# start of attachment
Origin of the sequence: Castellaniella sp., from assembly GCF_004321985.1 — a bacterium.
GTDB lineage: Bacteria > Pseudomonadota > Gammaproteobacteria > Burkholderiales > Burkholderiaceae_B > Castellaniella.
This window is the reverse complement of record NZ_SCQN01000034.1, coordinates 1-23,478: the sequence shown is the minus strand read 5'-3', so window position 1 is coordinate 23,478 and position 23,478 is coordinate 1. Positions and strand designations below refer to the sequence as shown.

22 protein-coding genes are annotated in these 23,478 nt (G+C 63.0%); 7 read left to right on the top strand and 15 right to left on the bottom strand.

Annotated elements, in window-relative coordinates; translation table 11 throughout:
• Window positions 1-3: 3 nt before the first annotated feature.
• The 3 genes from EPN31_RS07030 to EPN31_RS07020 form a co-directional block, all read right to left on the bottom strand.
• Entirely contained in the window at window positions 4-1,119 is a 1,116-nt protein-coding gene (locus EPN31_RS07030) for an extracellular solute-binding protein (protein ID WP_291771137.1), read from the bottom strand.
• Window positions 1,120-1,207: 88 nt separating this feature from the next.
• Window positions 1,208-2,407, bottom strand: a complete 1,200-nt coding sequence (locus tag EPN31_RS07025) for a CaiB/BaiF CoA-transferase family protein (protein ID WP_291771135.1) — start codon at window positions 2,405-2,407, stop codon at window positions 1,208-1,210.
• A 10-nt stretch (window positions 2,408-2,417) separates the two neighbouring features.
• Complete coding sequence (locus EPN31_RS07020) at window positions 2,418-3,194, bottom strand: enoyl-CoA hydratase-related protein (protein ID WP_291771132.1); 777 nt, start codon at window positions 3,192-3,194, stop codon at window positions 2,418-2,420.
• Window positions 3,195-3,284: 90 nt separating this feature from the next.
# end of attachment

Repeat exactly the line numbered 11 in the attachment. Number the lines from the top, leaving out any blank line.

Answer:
• A 10-nt stretch (window positions 2,408-2,417) separates the two neighbouring features.